The former chancellor won the support of most MPs in the ballots before the contest opened to party members.
But according to the ConservativeHome website, a series of defections means 136 MPs are now supporting Ms Truss, compared with just 124 for Mr Sunak.
On Wednesday night, the Guido Fawkes website said there would be a further eight defections, bringing Ms Truss’s total up to 144.
With less than three weeks to go since the result is announced, a ConservativeHome survey showed Ms Truss now has the support of 64 per cent of members to Mr Sunak’s 32 per cent - a huge 32-point lead.
Truss says ‘no compromise’ on Protocol bill
Speaking at the hustings of Tory members just outside Belfast, the Foreign Secretary pledged to pass the Protocol bill “in full” and vowed to face down those in Whitehall, the House of Lords, the EU and the US who want Britain to compromise.
She said she would never compromise with Brussels on core principles, including eliminating the Irish Sea border and ending the powers of the European court.
Ms Truss also warned Remainer peers not to frustrate the passage of legislation to end checks on goods arriving from Great Britain.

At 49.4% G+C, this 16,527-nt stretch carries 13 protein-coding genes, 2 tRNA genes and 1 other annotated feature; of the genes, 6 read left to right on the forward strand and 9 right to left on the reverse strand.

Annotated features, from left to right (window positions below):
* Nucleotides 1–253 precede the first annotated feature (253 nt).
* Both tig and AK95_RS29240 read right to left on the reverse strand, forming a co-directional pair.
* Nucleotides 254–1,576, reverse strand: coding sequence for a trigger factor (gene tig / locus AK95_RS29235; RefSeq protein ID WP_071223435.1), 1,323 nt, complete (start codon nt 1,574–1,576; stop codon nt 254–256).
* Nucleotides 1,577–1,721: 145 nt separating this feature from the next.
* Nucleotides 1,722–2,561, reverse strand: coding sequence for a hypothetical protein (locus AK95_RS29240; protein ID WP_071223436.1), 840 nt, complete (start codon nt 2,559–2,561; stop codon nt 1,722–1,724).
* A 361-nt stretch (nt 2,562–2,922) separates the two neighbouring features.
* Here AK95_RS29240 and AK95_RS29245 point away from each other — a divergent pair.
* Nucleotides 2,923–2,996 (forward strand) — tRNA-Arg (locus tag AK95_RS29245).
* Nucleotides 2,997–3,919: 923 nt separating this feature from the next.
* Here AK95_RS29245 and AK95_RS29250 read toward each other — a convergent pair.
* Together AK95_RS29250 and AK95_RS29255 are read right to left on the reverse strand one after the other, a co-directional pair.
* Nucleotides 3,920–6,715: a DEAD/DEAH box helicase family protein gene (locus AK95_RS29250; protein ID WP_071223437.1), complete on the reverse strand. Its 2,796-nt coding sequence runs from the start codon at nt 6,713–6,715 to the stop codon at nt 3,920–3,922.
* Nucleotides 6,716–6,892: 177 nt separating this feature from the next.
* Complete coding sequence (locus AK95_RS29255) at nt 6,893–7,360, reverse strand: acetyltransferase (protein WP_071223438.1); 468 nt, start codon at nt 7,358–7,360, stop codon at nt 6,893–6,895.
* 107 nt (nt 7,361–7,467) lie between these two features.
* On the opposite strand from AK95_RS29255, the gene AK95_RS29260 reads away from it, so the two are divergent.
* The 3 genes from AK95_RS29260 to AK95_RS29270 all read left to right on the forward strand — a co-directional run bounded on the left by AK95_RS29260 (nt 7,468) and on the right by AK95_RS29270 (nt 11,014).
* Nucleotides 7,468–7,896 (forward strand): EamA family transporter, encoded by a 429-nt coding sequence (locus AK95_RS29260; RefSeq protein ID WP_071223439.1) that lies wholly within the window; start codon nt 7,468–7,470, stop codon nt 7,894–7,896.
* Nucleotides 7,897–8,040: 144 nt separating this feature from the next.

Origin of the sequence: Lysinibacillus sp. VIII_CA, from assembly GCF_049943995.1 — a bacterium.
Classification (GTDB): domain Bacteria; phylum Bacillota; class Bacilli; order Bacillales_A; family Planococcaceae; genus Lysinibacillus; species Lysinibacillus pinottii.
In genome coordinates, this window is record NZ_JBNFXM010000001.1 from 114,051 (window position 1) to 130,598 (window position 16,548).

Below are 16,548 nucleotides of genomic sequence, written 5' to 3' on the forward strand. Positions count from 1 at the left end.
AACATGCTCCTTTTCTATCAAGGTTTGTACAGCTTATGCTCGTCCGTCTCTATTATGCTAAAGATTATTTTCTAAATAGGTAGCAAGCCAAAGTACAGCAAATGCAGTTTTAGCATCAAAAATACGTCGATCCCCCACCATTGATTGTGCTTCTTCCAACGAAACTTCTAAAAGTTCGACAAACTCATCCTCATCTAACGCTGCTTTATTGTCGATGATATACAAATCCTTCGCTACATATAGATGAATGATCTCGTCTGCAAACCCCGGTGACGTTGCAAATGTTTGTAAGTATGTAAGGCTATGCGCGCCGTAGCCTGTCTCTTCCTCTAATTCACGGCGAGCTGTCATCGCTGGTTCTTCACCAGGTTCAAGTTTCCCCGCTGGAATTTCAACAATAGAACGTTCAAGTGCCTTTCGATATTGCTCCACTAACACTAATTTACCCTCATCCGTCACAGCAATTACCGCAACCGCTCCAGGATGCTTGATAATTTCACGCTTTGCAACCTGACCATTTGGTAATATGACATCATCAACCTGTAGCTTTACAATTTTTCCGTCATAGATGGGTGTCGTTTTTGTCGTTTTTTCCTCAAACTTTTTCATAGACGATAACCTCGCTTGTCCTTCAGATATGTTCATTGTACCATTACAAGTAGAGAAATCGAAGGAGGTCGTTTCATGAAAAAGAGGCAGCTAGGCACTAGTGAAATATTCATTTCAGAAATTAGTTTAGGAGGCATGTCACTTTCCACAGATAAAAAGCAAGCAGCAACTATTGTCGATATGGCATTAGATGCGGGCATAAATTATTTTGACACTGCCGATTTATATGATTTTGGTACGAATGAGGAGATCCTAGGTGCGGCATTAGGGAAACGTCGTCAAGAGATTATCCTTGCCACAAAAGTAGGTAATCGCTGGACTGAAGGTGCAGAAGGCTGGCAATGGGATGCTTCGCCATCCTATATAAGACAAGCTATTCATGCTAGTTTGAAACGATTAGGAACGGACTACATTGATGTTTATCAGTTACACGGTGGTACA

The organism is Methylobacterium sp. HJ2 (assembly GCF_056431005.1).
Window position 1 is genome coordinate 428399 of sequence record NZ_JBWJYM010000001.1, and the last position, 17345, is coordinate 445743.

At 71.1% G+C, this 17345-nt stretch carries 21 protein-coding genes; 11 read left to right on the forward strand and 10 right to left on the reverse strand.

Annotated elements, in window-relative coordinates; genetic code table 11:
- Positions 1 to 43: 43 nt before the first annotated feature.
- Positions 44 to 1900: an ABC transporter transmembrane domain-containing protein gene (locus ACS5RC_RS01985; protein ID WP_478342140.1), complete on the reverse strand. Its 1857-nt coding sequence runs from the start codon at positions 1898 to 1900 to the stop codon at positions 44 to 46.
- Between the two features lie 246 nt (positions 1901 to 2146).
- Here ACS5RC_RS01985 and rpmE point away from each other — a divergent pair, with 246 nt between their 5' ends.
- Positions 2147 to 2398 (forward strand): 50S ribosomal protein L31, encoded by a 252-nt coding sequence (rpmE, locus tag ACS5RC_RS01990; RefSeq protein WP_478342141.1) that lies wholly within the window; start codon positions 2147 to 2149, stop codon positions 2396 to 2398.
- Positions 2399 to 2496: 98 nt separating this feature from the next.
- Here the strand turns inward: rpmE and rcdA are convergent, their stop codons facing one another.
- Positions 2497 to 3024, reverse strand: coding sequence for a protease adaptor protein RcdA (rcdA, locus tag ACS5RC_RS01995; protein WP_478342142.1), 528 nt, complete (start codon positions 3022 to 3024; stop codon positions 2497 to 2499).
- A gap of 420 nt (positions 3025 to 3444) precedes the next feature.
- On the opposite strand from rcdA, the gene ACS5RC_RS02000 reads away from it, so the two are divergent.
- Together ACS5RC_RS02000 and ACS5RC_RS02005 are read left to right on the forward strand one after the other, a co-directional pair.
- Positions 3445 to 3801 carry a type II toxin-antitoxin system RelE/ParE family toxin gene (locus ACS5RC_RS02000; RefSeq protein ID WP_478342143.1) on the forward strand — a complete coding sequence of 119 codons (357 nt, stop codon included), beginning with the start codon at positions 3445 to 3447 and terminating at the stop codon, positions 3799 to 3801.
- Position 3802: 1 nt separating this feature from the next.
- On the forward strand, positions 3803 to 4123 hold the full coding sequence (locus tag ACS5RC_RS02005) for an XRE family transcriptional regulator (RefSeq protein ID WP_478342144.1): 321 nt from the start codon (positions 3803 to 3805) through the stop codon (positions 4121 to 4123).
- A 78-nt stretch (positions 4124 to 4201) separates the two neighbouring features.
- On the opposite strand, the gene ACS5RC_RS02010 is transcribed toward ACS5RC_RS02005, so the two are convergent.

“The fact is the Protocol is undermining the Belfast/Good Friday agreement. It is causing unfairness between the communities and we need to make sure it is fixed,” said Ms Truss.
“I worked hard to get a resolution with the EU on this issue. It wasn’t forthcoming but I’m not somebody who’s prepared to let the situation drift.
“I am absolutely determined to deliver it in full and to make sure it’s put into place because this is vital for the future of Northern Ireland and for the future of the UK.”
Ms Truss also pledged to make sure that people and businesses in the province “can benefit from the same tax breaks” as those situated in Great Britain.
She said fixing the Protocol issue will get the Stormont Assembly “back up and running”, adding: “As we make progress we will see power sharing reestablished.”
Sunak vows to restart talks with EU
At the same event, Mr Sunak took a different tack, promising to restart talks with the EU and seek a quickfire deal that would break the deadlock.